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Dave Roberts and the Dodgers pulled out all the stops in Game 5 of the NLDS, riding Kenley Jansen and Clayton Kershaw to knock out the Nationals. Their reward? A seven-game date with the 103-win Cubs, whose furious Game 4 comeback against the Giants brought them one step closer to the World Series everyone in Chicago has been thinking ahead to for months.

Chicago is deep, talented, confident, rested, and ready. Los Angeles is … well, as Dusty Baker said shortly after his Nationals were eliminated by the Dodgers: "I’d be interested to see—they won the war—but the effects of Jansen and Kershaw when they get to Chicago."

Only one way to find out!

Lineups (AVG/OBP/SLG/TAv)

Cubs

Dodgers

CF-S Dexter Fowler

(.276/.393/.447/.312)

2B-L Chase Utley

(.252/.319/.396/.273)

3B-R Kris Bryant

(.292/.385/.554/.350)

SS-L Corey Seager

(.308/.365/.512/.320)

1B-L Anthony Rizzo

(.292/.385/.544/.334)

3B-R Justin Turner

(.275/.339/.493/.309)

LF-S Ben Zobrist

(.272/.386/.446/.306)

1B-L Adrian Gonzalez

(.285/.349/.435/.293)

SS-R Addison Russell

(.238/.321/.417/.275)

RF-L Josh Reddick

(.281/.345/.405/.277)

RF-L Jason Heyward

(.230/.306/.325/.237)

CF-L Joc Pederson

(.246/.352/.495/.310)

2B-R Javier Baez

(.273/.314/.423/.275)

C-S Yasmani Grandal

(.228/.339/.477/.299)

C-R David Ross

(.229/.338/.446/.292)

LF-L Andrew Toles

(.314/.365/.505/.303)

During the regular season David Ross primarily served as Jon Lester’s personal catcher, starting 50 of 161 games while often sitting third on the depth chart behind Miguel Montero and Willson Contreras. However, he started two of four NLDS games and, with Lester set to pitch at least twice in this series and the Dodgers’ rotation three-fourths left-handers, the 39-year-old impending retiree looks slated for a much bigger NLCS role. Chicago's catching depth is absurd.

Javier Baez’s role has expanded even further. He's basically now the starting second baseman, with Ben Zobrist shifting mostly to the outfield and at-bats shrinking for Jorge Soler and Chris Coghlan. Zobrist is certainly an untraditional cleanup hitter for the best offense in baseball, but his switch-hitting, patient approach works anywhere in the lineup and the Cubs want to maximize the plate appearances for superstars Kris Bryant and Anthony Rizzo.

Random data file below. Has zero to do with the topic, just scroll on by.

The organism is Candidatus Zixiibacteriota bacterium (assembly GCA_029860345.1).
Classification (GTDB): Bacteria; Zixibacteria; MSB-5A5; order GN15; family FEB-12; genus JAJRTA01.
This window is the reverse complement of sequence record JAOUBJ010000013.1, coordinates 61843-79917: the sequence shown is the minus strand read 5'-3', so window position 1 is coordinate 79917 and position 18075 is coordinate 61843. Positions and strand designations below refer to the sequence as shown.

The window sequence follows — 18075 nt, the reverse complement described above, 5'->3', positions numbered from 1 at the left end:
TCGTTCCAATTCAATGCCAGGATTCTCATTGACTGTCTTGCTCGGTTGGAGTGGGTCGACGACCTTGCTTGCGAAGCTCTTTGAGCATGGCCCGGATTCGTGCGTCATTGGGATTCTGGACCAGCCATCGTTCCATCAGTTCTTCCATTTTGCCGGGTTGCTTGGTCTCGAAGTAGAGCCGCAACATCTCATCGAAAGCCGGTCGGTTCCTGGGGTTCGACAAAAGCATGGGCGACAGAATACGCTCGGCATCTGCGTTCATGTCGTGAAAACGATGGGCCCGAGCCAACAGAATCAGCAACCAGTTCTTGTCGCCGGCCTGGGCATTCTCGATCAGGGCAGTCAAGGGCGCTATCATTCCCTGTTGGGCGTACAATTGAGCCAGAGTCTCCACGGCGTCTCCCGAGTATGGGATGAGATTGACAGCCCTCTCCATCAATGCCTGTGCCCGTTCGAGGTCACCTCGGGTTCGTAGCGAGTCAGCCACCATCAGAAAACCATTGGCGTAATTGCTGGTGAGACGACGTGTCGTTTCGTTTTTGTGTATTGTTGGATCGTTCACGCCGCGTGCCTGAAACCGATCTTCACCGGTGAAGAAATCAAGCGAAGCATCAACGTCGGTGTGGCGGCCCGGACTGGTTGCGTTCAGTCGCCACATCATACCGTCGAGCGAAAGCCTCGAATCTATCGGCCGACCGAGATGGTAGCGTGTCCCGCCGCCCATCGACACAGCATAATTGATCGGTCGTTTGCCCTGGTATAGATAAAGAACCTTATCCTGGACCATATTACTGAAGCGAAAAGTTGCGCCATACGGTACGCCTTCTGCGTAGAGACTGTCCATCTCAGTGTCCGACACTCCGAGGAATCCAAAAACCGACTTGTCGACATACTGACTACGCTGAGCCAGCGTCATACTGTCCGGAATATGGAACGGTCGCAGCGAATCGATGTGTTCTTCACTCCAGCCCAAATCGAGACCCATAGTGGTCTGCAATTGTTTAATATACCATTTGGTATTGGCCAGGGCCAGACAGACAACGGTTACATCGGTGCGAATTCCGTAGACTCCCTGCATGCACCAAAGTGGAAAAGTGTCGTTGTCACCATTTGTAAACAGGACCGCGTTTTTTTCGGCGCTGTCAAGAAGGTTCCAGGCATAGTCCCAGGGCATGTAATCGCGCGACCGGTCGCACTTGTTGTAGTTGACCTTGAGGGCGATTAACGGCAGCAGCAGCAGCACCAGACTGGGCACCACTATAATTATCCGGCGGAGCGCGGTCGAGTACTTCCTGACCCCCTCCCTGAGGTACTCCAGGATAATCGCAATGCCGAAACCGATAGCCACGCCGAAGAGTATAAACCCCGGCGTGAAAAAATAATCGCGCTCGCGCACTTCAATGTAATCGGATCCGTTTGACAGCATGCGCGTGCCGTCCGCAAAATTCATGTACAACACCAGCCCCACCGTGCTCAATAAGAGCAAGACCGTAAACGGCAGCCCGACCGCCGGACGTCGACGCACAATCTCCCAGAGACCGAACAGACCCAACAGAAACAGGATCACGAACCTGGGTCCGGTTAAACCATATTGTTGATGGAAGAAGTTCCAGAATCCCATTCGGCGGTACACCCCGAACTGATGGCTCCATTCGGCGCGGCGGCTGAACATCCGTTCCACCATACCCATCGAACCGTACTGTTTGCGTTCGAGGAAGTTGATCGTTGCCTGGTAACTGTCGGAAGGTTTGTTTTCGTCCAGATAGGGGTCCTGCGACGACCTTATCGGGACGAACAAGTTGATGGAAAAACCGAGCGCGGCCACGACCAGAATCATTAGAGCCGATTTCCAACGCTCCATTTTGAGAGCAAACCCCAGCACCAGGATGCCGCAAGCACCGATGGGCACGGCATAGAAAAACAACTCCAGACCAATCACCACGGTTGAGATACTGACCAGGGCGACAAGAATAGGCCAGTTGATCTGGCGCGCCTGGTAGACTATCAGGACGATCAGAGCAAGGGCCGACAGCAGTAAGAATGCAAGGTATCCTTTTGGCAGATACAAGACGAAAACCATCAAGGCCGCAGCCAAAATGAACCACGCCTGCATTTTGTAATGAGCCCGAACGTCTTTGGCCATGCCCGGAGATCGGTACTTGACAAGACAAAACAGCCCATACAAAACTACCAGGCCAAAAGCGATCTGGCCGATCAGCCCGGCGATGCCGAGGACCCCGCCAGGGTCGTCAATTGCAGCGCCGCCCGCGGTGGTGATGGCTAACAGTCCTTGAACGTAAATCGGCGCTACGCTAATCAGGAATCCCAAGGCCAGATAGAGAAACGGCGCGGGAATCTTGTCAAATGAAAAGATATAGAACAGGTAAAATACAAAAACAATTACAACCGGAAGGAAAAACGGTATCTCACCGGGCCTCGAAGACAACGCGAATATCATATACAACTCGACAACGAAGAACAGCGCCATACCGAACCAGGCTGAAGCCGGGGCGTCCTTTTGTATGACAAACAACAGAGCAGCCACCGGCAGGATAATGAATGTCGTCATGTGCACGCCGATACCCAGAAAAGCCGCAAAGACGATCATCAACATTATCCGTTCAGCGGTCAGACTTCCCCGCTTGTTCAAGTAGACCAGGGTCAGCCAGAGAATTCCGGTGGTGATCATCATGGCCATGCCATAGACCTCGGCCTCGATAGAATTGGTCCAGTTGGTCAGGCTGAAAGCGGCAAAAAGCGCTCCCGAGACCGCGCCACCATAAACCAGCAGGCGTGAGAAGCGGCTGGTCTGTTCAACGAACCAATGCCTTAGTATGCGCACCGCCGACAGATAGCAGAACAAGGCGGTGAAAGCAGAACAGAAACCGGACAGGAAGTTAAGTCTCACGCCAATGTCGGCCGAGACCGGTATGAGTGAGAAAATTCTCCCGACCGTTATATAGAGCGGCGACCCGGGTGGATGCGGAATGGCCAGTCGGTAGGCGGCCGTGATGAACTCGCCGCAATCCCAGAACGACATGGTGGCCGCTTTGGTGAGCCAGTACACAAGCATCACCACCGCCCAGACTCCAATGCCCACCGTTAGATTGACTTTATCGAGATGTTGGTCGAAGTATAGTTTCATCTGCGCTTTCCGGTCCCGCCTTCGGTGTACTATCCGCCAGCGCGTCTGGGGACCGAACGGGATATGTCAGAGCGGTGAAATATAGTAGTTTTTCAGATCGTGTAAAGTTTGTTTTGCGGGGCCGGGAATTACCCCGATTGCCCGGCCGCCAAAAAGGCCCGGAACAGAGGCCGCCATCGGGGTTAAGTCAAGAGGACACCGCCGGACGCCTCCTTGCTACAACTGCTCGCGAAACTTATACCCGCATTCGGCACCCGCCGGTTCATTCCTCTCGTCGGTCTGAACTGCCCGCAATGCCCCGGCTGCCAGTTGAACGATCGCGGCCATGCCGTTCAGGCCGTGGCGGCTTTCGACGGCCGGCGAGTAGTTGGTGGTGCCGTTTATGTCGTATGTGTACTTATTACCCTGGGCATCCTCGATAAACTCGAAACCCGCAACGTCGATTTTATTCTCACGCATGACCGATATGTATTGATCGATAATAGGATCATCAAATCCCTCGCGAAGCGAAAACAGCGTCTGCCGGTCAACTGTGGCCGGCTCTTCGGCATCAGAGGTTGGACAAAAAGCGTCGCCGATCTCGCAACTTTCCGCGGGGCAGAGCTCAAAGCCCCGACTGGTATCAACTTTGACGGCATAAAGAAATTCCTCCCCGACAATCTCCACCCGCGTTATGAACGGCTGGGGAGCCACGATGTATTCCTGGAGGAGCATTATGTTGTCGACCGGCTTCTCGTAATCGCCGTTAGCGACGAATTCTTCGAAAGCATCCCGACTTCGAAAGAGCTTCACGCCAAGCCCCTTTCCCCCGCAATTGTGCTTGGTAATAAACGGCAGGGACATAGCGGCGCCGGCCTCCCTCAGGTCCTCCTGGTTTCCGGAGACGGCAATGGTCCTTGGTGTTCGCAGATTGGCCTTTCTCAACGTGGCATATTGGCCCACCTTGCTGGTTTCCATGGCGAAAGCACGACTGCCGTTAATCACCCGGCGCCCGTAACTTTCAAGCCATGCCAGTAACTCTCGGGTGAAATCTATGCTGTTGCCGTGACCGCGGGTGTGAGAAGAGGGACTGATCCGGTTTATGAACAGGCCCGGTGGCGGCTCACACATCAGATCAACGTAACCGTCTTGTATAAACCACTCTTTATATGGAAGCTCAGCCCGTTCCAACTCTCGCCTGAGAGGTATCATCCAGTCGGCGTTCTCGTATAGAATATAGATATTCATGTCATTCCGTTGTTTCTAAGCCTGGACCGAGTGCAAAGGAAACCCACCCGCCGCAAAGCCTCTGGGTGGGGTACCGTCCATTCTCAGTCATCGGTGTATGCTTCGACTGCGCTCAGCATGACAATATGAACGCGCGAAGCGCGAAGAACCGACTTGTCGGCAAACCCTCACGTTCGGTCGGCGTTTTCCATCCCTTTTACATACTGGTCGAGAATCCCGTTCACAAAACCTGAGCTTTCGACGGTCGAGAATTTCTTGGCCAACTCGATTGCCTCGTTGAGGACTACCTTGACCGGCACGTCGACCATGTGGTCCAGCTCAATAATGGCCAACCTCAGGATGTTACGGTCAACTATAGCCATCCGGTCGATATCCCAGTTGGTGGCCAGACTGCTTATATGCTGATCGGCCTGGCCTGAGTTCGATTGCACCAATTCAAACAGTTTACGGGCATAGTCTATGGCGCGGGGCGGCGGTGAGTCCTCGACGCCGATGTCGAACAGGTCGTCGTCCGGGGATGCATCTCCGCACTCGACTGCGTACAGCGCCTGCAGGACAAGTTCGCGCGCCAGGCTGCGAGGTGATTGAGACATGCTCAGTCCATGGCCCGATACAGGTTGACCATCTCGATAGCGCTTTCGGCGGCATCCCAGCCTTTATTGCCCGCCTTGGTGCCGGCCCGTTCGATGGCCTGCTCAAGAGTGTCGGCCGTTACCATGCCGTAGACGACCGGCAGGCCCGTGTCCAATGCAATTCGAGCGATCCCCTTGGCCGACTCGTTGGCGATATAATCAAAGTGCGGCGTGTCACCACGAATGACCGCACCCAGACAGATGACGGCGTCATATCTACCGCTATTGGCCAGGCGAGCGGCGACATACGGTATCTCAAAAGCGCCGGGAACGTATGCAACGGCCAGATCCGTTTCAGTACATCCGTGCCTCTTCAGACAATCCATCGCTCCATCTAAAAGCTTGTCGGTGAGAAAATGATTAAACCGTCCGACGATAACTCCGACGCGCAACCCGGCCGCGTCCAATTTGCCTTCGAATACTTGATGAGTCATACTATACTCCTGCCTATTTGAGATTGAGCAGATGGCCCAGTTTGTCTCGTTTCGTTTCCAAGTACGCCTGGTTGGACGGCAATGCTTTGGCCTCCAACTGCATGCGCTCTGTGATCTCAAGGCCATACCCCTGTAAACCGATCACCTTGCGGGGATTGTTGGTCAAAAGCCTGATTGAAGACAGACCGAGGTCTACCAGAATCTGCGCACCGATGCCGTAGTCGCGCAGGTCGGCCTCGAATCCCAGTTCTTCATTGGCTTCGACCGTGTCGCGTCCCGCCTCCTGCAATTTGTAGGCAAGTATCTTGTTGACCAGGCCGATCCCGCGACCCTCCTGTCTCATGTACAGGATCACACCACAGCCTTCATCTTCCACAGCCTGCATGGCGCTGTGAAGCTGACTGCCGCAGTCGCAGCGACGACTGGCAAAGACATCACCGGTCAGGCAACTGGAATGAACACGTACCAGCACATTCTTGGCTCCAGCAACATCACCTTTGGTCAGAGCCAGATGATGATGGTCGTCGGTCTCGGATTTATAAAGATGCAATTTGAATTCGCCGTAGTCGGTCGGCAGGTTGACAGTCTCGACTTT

Jason Heyward has struggled all season and hit just .207/.300/.296 off lefties. He's an obvious platoon candidate and Joe Maddon has certainly shown a willingness to bench him in favor of Contreras or Soler, but doing so in this series might mean giving the $184 million free agent signee just two starts in seven games. Chicago's tremendous position-player depth and versatility gives Maddon a ton of choices based on matchups, handedness, and defensive pairings.

Los Angeles figures to start Howie Kendrick over Andrew Toles when Lester is on the mound and may also bench Yasmani Grandal in favor of Carlos Ruiz, but for the non-Lester games the Dodgers’ lineup will be stacked with seven left-handed hitters and righty Justin Turner. Chicago has the superior offense and there's no getting around that, but Los Angeles' ability to get the platoon advantage in nearly every plate appearance with a right-handed starter on the mound could be a huge key to this series.

Much has been made of the Dodgers' struggles against left-handed pitching and with Lester atop the Cubs' rotation that's a definite concern, but Chicago is lined up to start righties in five of seven games. Where the Dodgers' inability to handle lefties has a chance to really hurt is once those right-handed starters are out of the game and Maddon begins the southpaw bullpen parade of Mike Montgomery, Travis Wood, and Aroldis Chapman. Dave Roberts has good right-handed options on his bench in Kendrick, Ruiz, and Yasiel Puig, but he must use those bullets wisely.

Benches (AVG/OBP/SLG/TAv)

Cubs

Dodgers

C/OF-R Willson Contreras

(.282/.357/.488/.302)

C-R Carlos Ruiz

(.264/.365/.348/.278)

C-L Miguel Montero

(.216/.327/.357/.257)

OF/2B-R Howie Kendrick

(.255/.326/.366/.255)

OF-R Jorge Soler

(.238/.333/.436/.293)

OF-R Yasiel Puig

(.263/.323/.416/.274)

OF-L Chris Coghlan

(.252/.391/.388/.295)

IF/OF-R Enrique Hernandez

(.190/.283/.324/.240)

OF-R Albert Almora

(.277/.308/.455/.267)

OF-L Andre Ethier

(.208/.269/.375/.235)

Two of the strongest benches in baseball, featuring at least 3-4 starting-caliber players per side and providing both managers with an assortment of possible late-inning moves.